The "fatal flaws" are the things that stop me from taking the action the marketer wants me to take. Of course, this is just my opinion, but I think these fatal flaws prevent a lot of people from doing whatever the email is trying to get us to do.
1. Assuming I'll take the time to read your entire email.
I often won't, and a lot of others won't either. In fact, I keep busy with my own projects, so a lot of times I'm looking for an excuse to delete your email. Don't waste my time with inane blather intended to build a relationship with me.
Oh my gosh! Did I just say that?
Yep. A lot of folks have the wrong idea about what building a relationship with a mailing list is all about. Here's a clue: be useful, be honest, keep my best interests in mind and let that guide your actions.
The idea is to earn trust, not recruit your next best friend.
2. Asking the wrong kind of question.
This is also a copywriting lesson ... if you want me to keep reading, don't start your email with a question I can easily say "no" to. An email I got today opened with a question similar to this, "Are you unhappy with your marketing efforts?"
Nope, delete. That's all I read of it. I win!
When you ask questions, the idea is to ask questions that get your reader to agree with you, not to disagree. Instead of asking if someone is unhappy with a certain result, ask if they'd like to improve a certain result.
The difference may seem like niggling, but the impact is notable.
3. If you're going to tell a story, make sure it isn't boring.
Yes, telling a story can be good, but most of the story-form emails I get suck. They seem to be telling a story for the sake of telling a story because they are not a good segue into the offer.
If you use a story, make it relevant, and make it interesting. Use descriptive words that create the mental pictures and feelings you want to evoke.
4. Don't be yet another copy-and-paste expert.
If all you're doing is copying and pasting a pre-written sales message and sending it you disqualify yourself as an authoritative referrer. You will not be rewarded with an affiliate commission from me because you took one minute to copy, paste, and send an email.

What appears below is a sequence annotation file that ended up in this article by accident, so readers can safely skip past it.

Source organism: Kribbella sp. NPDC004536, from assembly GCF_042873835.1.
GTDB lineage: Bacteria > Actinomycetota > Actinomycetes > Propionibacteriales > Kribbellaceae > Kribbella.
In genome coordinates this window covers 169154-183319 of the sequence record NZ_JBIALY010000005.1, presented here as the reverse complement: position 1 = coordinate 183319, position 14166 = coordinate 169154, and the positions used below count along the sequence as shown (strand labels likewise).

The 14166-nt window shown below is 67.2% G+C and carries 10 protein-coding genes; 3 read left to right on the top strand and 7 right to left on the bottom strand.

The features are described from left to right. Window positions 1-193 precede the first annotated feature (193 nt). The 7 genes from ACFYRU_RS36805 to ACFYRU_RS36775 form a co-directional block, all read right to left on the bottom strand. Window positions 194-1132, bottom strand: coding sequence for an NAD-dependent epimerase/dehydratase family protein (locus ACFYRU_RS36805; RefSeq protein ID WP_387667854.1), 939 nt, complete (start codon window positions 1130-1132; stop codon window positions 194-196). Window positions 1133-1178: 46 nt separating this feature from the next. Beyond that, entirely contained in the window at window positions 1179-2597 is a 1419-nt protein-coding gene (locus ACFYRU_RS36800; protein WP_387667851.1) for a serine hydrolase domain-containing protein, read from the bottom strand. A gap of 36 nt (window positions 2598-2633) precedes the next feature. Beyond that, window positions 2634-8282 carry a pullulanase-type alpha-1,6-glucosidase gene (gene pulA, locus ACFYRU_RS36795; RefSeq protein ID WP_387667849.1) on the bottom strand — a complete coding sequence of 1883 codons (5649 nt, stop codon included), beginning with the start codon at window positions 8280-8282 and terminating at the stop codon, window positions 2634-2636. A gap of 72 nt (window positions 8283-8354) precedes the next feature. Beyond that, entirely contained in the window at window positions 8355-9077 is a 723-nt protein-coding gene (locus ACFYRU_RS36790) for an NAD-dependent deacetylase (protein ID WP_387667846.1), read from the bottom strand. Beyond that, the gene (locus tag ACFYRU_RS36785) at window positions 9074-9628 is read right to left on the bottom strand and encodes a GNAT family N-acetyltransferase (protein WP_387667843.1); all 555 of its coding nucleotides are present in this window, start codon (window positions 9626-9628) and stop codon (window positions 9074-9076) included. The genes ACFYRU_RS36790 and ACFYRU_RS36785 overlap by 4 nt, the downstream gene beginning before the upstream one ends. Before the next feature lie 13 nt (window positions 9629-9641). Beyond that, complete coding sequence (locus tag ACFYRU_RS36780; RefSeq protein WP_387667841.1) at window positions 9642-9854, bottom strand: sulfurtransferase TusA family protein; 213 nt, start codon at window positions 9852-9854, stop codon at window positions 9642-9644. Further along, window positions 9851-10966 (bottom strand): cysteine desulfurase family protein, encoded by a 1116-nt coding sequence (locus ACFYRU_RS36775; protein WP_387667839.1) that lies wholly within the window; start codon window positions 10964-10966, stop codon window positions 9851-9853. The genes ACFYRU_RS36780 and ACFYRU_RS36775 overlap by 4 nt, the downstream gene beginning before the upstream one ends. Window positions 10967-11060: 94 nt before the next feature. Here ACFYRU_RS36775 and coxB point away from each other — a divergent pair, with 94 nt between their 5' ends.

If you want to earn a commission from me, then you really do have to earn it. By that I mean try the product so you can actually tell me what you really like about it.
You want to know a secret? There aren't many perfect products, so tell me about the drawbacks too. Chances are if I want the benefits of the product I'll overlook the drawbacks if they aren't major deal breakers, and your honest assessment makes you more real and your words more believeable.
Do you know what that does? It builds trust.
You may think your readers don't know when you copy and paste what you send, but a good many of us do. We get the same email, often word for word, from a half dozen or more other marketers. We know when you're playing us, which leads to my last point...
5. Don't insult my intelligence.
As Carl Sagan used to say, extraordinary claims require extraordinary evidence. Even the dumbest guy in the room can often tell when someone is trying to play him for a sucker.
Those were my thoughts as I went through the marketing emails I received today. I'm not telling you how to run your business, but if you practice marketing like that, you might want to rethink your approach.
Lastly, feel free to add your own reasons to this list as to why you're unresponsive to certain emails, but don't just turn this thread into a rant. Explain why it (whatever IT is) doesn't work for you so others can learn.
We are here to learn from each other, right?